After grabbing the limelight in 2010 with Autograph, singer-composer-lyricist Anupam Roy has gone on to carve an enviable career. The versatile artiste reflects on India's music industry in a discussion with Titas Chowdhury
You shot to fame with Autograph in 2010. From then to now, how will you describe your journey?
It has been a journey of almost nine years and it is very difficult to put this experience into words. I have been lucky and blessed!
You have also started composing singles that are being produced by SVF Music. How did the decision to do something different come about?
I have been doing albums for the last nine years and making a single is not new to me. Like other artistes, I always wanted to have my own album. But things here are not very smooth. Film music takes precedence over other kinds of music.
Things changed for me after Autograph. I would have come up with my albums anyway, but I don't think they would have been equally popular. Autograph has given me a lot. The songs in the movie and the way they were picturised became popular because they were a part of a huge film. I have always been into making albums; I have been doing my own stuff. I write a lot of songs and when I feel like they are not in sync with films or not in line with the theme, I release them as singles or albums.
What kind of response have you been receiving for your singles so far?
The response has been very encouraging. We are generally very scared to do Bangla singles and albums. I made an album called Bakyobageesh in 2014 which released along with a song I had composed for Chotushkone. The song from Chotushkone became so popular that my album did not reach a lot of people. It was very unfair! I have decided, the next time I make an album, I will release it at a time when none of my film albums will be around or else it too will face the same fate!
But things look brighter now. People are restless and want to listen to something different. That is paving the way for a new genre of music that does not necessarily fit into film narratives. My single Kalboishakhi worked moderately well. We have performed the song live several times. Next came a dance number, Mithye Kotha. No one expected a dance number from me. That song really clicked and the audience started requesting the song at live shows.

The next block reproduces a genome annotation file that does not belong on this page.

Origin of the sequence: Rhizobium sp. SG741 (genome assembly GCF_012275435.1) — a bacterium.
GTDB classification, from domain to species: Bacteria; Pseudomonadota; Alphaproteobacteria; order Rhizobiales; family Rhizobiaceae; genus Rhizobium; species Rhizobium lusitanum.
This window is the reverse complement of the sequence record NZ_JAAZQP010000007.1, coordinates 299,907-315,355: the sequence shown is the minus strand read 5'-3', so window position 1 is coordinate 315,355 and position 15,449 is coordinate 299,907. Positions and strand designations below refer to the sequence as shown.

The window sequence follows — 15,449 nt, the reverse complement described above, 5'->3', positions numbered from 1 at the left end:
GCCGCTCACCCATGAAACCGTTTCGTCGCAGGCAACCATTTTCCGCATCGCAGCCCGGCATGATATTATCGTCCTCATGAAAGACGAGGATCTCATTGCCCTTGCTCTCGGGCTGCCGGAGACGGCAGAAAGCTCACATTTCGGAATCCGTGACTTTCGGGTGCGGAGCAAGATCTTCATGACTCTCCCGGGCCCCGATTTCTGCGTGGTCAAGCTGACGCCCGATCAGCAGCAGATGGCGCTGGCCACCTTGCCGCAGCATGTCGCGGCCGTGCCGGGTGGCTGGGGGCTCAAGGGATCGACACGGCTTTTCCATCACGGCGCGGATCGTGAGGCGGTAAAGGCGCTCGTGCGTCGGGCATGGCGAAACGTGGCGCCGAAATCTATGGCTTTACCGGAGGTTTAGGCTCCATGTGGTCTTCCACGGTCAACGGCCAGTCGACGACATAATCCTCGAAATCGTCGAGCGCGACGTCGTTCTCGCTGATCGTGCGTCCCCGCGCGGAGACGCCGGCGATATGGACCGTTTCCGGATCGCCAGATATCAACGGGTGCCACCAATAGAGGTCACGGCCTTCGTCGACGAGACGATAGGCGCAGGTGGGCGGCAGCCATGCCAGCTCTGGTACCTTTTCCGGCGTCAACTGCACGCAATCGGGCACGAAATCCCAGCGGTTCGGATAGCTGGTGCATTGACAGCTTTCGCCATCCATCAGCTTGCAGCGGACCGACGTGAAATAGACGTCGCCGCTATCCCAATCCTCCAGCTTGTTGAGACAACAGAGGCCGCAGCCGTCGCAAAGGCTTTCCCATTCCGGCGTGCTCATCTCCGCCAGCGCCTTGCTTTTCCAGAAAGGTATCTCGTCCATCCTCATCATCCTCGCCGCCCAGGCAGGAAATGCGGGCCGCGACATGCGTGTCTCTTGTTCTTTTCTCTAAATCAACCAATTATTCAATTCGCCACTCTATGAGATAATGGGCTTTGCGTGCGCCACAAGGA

I had the chance of experimenting with alternative rock, and that is how we created Ish Debashish. The song deals with battling mid-life crisis. There is no movie in Bengal that deals with a subject like that or that has the space for a song like this. Thus, it found a place in my solo project. It also did quite well, not as much as Mitthe Kotha which is more mainstream in its appeal. But we have been performing the song at our concerts.
Many singers believe that composing non-film music is more liberating than film music. What do you think?
That holds true for many artistes. For me, that is partially true. I don't exactly compose for films. I write songs on my own. And, if a script or a film comes to me, I usually play the existing songs from my bank. The makers listen to them and take their pick. It is not that a film dictates my song-writing. The makers select my songs for their films. So, the process is different for me and I think it is very liberating.
If at all I have to make songs for films, then I am restricted by the characters, the storyline and the situation. If I have Soumitra Chatterjee and Sabitri Chatterjee on screen, I will not have a loud song; I would have a mellow number or maybe just a soft cello or piano playing in the background as a prelude to my song. In a way, it is liberating when I am writing and composing songs for films as well. When it comes to albums, it is completely liberating. In albums, I can use any instrument and there is no restriction on their duration.
You have worked in both the Bangla and Hindi music industries. Do you sense any differences?
Yes, there is a lot of difference between both these industries. When I am working on a Hindi film, I am making music for audiences who belong to a different demography. It is very difficult to create a tune that appeals to everyone. But, in Bengal, I have a very good understanding of the kind of songs that the Bangla audience will like. Rabindra Sangeet is very popular in West Bengal. But it is not as popular across India. People have tried to translate them in several languages, but they have not worked. Only the national anthem has worked at the national level (Laughs). Bengali and Hindi, as languages, are so different. S D Burman, Salil Chowdhury and R D Burman have crossed boundaries and created everlasting melodies. I try to follow their footsteps. I want to create something similar to what they did.
Hindi films become a little difficult for people like us who are starting their journey in this industry. Most songs that you compose do not find a place in films. Last year, I worked on October, which was a fantastic film. I composed a song that was sung by Rahat Fateh Ali Khan. That song became quite popular but it was not there in the film. In fact, there are no songs in the movie. Then, I had also worked in Pink. I composed two songs for it that were not there in the movie. I consider myself lucky that five of my songs were retained in Piku. I had also composed its background score. That was a very fulfilling experience.
What are your upcoming projects?
Bengal has been very kind to me. I have been offered four to five movies a year and sometimes more. I started this year with Shah Jahan Regency. I am composing music for Srijitda's Vinci Da. In May, I will be doing Shibu's (Shiboprosad Mukherjee) Konttho. After that, I have another film of his called Belashuru. I also have Mainak Bhaumik's Bornoporichoy. So I have my hands full. I think 2019 will be quite musical for me!